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The industrial situation of the United States is absolutely sound, and our credit situation is in no way critical…The interest given by all the public to brokers’ loans is always exaggerated…The markets generally are now in a healthy condition. The last six weeks have done an immense amount of good by shaking down prices…I know of nothing wrong with the stock market or with the underlying business and credit structure. – Charles Mitchell, Chairman of National City Bank of New York, 2 days before the stock market crash on October 22, 1929.
4 US depository banks are now issuing a “New Currency” to select group of Americans.Backed by real assets around the globe, this unique investment has generated gains as high as 750% over the last 18 months, while stocks have plummeted.
We believe a small investment in “America’s New Currency” right now, could triple your wealth in 2008.
Brian Hunt, Editor in Chief, DailyWealth
Iceland now has the highest interest rates in Europe after the central bank on Thursday raised rates by 0.5 per cent to a record 15.5 per cent as it struggles to restore confidence in its struggling currency and stave off a banking crisis.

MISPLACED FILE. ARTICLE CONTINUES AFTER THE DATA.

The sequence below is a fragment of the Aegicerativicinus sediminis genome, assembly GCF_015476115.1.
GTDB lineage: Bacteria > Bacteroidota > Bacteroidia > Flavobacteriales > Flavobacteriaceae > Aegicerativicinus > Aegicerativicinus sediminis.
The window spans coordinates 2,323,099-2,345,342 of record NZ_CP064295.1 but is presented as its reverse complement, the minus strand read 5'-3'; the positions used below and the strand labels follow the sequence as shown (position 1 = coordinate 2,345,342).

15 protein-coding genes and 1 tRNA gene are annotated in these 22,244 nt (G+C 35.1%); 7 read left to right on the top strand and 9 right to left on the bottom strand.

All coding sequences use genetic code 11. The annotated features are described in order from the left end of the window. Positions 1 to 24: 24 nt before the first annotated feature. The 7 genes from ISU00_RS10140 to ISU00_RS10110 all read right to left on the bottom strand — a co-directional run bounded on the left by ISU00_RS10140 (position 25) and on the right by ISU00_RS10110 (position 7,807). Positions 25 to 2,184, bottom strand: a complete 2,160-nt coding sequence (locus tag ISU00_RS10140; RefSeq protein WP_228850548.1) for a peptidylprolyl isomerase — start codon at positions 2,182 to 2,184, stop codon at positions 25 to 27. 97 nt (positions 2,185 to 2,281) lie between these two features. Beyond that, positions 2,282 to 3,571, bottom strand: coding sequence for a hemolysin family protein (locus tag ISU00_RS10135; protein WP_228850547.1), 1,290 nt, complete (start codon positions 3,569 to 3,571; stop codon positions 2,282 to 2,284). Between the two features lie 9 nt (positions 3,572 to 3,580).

Originally posted by LLoyd45
I'm not certain, but this is probably the source Musselwhite is citing:
Can America's 'New Currency' Save Your Retirement?
Standard & Poor’s cut its outlook for Iceland to “negative” from “stable” yesterday, as the rating agency said that the North Atlantic nation had failed to address its economic imbalances and was facing the growing risk of a hard landing.
However, the country is struggling to rein in growth and is suffering from inflation at 5.2 per cent, interest rates at a record 13.75 per cent and a current account deficit that reached 51 billion kronur (£416 million) in the second quarter, equivalent to around 17 per cent of GDP.
Most of these booming European countries have spent more during the boom and not saved (apart from Ireland).